They've been called "Christ Killer" and "Yid." They've seen their neighborhoods marred by anti-Semitic graffiti and their family gravestones desecrated. In addition to discrimination, some have suffered physical abuse.
Fifty-four percent of Jews responding to a survey in St. Petersburg, Russia, experienced anti-Semitic name-calling, while 40 percent witnessed other forms of anti-Semitism last year. But because authorities often fail to respond to such incidents, few victims reported them.
"The police are also anti-Semites, after all," one respondent said.
A total of 612 St. Petersburg Jews completed the survey, conducted late last year by San Francisco's Bay Area Council of Jewish Rescue and Renewal in conjunction with the Harold Light Jewish Center for Human Rights.
The results were recently compiled and analyzed by the BACJRR, St. Petersburg Jewish University and Brandeis University's Perlmutter Institute for Jewish Advocacy.
This survey is believed to be the first focusing on the anti-Semitic experiences of Jews still living in the former Soviet Union. However, others have been conducted on non-Jewish perceptions of Jews in the former Soviet Union and on the experiences of Jews who have left the area.
According to Simon Klarfeld, executive director of the BACJRR, the survey results underscore a certain resignation toward anti-Semitism among Russia's Jews.
Of those who admitted to having experienced anti-Semitism, only 32, or 10 percent, reported the incident to authorities.
"These results reveal that anti-Semitism in Russia is so pervasive that Jews living there do not think of these harsh incidents as anything other than the norm," Klarfeld said. "That is what's so depressing."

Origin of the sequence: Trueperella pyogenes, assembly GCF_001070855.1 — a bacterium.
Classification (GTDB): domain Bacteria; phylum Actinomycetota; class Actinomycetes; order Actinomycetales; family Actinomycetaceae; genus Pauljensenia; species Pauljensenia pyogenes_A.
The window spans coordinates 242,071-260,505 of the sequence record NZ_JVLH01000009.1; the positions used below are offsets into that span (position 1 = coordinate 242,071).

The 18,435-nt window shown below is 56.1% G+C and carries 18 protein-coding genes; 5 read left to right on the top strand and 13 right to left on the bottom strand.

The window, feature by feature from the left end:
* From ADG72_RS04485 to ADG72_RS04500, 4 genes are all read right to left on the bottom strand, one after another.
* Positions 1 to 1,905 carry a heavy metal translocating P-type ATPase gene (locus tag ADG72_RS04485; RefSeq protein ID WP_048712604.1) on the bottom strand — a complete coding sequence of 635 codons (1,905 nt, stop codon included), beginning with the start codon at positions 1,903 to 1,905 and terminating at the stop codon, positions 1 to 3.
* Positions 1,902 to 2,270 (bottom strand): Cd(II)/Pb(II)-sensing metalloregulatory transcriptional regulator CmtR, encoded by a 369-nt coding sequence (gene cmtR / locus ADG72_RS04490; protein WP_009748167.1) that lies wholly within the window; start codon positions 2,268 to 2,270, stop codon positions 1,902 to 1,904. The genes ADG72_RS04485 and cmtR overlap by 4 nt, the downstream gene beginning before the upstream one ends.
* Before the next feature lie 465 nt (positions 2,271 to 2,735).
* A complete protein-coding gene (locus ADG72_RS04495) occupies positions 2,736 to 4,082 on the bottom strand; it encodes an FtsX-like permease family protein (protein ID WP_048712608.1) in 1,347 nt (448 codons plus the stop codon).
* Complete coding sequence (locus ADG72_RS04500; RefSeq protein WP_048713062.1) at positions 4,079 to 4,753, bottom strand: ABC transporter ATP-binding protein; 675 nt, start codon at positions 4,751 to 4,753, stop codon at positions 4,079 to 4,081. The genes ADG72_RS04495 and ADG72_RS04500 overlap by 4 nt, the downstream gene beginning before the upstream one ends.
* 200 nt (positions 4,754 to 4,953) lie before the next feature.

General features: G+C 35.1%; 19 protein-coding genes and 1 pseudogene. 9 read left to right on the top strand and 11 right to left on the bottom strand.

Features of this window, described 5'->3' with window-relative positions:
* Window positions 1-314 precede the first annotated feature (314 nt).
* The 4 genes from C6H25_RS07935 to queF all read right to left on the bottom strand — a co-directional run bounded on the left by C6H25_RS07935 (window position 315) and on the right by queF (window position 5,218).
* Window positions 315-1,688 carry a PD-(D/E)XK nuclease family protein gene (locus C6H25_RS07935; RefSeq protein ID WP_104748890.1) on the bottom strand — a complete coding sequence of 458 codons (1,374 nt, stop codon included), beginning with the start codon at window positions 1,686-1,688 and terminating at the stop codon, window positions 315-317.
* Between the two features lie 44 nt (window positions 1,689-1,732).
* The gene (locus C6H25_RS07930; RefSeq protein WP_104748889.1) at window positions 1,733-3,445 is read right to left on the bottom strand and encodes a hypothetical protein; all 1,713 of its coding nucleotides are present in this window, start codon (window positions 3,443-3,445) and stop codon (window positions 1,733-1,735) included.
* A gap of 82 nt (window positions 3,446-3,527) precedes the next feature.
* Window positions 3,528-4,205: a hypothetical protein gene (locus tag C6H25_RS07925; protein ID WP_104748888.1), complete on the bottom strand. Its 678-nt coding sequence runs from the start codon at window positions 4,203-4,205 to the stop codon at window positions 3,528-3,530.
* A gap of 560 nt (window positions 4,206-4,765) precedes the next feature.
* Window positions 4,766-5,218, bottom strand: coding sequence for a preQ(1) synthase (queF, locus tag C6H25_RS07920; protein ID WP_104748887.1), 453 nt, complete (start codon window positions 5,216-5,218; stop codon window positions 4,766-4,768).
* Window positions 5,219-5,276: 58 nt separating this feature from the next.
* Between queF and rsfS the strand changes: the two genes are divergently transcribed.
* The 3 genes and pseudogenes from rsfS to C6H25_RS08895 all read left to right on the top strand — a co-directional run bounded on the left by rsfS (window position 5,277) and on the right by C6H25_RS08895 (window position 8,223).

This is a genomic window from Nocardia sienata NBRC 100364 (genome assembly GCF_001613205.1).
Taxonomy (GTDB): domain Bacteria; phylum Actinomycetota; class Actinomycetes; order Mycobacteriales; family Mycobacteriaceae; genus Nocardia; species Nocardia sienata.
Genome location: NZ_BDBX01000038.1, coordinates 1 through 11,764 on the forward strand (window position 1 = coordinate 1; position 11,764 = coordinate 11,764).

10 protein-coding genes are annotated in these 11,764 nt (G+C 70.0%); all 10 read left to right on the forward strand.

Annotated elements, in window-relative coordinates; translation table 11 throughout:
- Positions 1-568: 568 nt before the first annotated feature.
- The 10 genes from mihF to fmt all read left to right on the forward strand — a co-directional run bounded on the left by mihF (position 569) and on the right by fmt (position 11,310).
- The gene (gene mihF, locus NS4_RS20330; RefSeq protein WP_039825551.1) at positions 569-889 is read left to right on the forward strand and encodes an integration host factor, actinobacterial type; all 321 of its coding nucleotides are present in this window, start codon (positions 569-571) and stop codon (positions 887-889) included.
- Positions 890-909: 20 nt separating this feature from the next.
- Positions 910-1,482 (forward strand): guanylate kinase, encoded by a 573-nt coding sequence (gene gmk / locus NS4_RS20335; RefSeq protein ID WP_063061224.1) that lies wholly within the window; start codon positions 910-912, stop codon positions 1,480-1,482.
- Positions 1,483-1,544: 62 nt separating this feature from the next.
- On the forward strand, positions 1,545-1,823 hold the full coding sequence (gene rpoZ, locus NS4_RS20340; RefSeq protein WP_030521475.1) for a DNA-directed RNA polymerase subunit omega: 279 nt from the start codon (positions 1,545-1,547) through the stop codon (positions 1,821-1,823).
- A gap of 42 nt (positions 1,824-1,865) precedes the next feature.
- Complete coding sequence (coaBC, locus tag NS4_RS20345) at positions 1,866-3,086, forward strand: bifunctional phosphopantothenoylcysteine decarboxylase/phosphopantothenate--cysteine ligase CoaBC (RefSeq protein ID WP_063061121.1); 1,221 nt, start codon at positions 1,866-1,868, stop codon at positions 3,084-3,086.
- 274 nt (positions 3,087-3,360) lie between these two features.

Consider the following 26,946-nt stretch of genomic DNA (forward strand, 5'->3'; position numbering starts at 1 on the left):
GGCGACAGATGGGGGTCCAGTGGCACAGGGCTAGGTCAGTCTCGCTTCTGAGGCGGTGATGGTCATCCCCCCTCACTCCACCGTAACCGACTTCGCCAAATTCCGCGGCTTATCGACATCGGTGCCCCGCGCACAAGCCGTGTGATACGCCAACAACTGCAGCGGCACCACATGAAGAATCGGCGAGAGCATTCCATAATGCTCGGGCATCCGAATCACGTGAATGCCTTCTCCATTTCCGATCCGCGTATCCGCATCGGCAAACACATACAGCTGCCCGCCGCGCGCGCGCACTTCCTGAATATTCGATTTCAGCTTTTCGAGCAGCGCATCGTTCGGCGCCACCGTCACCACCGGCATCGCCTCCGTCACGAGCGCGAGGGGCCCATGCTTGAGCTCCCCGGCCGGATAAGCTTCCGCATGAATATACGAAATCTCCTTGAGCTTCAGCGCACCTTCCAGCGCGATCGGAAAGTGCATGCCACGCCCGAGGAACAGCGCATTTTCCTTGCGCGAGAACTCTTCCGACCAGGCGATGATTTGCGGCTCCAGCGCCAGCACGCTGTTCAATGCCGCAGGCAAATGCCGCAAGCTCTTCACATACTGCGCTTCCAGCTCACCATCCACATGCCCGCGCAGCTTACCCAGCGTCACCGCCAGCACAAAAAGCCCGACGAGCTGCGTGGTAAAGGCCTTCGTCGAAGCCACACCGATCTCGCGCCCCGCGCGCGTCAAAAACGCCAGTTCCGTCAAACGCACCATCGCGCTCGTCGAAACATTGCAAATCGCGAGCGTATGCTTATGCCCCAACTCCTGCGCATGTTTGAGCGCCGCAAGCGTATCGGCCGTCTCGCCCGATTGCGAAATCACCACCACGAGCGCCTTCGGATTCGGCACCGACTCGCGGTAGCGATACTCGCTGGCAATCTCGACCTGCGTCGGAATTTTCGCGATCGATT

Part of the reason for that attitude, Klarfeld said, is that Russian Jews' vision of anti-Semitism may be so rooted in the last 70 years of government-sanctioned anti-Semitism that the newer brand of anti-Jewish sentiment may seem less threatening. Compared to being denied admission to a university because they are Jewish, an anti-Semitic symbol on a wall might seem trivial.
Even so, some of those surveyed were profoundly affected by the hostility they experienced. "I've gone underground, hidden myself; I try to appear less often in public places, try not to stand out in a crowd," responded one.
Another called for a massive, community response to anti-Semitism: "We should unite, keep together, and be ready for the worst."
One motivator for the survey, in fact, was helping Jews in the St. Petersburg area and throughout Russia develop effective means for monitoring and combating anti-Semitism.
Following the survey's results, the BACJRR has made several policy recommendations. Among them are creating a formal mechanism to promote the Russian Jewish community's interaction with Russian authorities. The BACJRR also suggests that activists work to encourage the U.S. government, in its immigration policies, to respond to Russian Jews' fear of persecution.